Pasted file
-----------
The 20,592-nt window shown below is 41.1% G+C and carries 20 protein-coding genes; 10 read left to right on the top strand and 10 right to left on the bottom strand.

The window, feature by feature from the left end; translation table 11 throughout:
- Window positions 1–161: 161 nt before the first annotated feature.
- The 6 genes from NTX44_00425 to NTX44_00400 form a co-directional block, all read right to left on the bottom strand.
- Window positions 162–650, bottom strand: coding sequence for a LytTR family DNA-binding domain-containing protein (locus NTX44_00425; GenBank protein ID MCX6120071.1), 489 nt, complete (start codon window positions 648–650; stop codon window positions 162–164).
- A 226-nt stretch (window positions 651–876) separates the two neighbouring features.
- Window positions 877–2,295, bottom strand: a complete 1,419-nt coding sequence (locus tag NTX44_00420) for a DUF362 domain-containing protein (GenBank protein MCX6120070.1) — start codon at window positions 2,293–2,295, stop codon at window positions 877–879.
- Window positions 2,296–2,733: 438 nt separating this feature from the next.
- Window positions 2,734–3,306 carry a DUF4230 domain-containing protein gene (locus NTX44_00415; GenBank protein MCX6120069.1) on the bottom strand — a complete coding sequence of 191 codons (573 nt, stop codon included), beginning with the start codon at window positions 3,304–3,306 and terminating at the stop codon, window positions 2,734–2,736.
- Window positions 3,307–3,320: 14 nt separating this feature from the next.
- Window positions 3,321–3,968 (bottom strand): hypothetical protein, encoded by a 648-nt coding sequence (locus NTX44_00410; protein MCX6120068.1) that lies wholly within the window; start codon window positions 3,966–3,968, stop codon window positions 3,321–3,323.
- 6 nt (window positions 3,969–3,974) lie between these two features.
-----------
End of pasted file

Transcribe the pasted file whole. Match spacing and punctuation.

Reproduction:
The 20,592-nt window shown below is 41.1% G+C and carries 20 protein-coding genes; 10 read left to right on the top strand and 10 right to left on the bottom strand.

The window, feature by feature from the left end; translation table 11 throughout:
- Window positions 1–161: 161 nt before the first annotated feature.
- The 6 genes from NTX44_00425 to NTX44_00400 form a co-directional block, all read right to left on the bottom strand.
- Window positions 162–650, bottom strand: coding sequence for a LytTR family DNA-binding domain-containing protein (locus NTX44_00425; GenBank protein ID MCX6120071.1), 489 nt, complete (start codon window positions 648–650; stop codon window positions 162–164).
- A 226-nt stretch (window positions 651–876) separates the two neighbouring features.
- Window positions 877–2,295, bottom strand: a complete 1,419-nt coding sequence (locus tag NTX44_00420) for a DUF362 domain-containing protein (GenBank protein MCX6120070.1) — start codon at window positions 2,293–2,295, stop codon at window positions 877–879.
- Window positions 2,296–2,733: 438 nt separating this feature from the next.
- Window positions 2,734–3,306 carry a DUF4230 domain-containing protein gene (locus NTX44_00415; GenBank protein MCX6120069.1) on the bottom strand — a complete coding sequence of 191 codons (573 nt, stop codon included), beginning with the start codon at window positions 3,304–3,306 and terminating at the stop codon, window positions 2,734–2,736.
- Window positions 3,307–3,320: 14 nt separating this feature from the next.
- Window positions 3,321–3,968 (bottom strand): hypothetical protein, encoded by a 648-nt coding sequence (locus NTX44_00410; protein MCX6120068.1) that lies wholly within the window; start codon window positions 3,966–3,968, stop codon window positions 3,321–3,323.
- 6 nt (window positions 3,969–3,974) lie between these two features.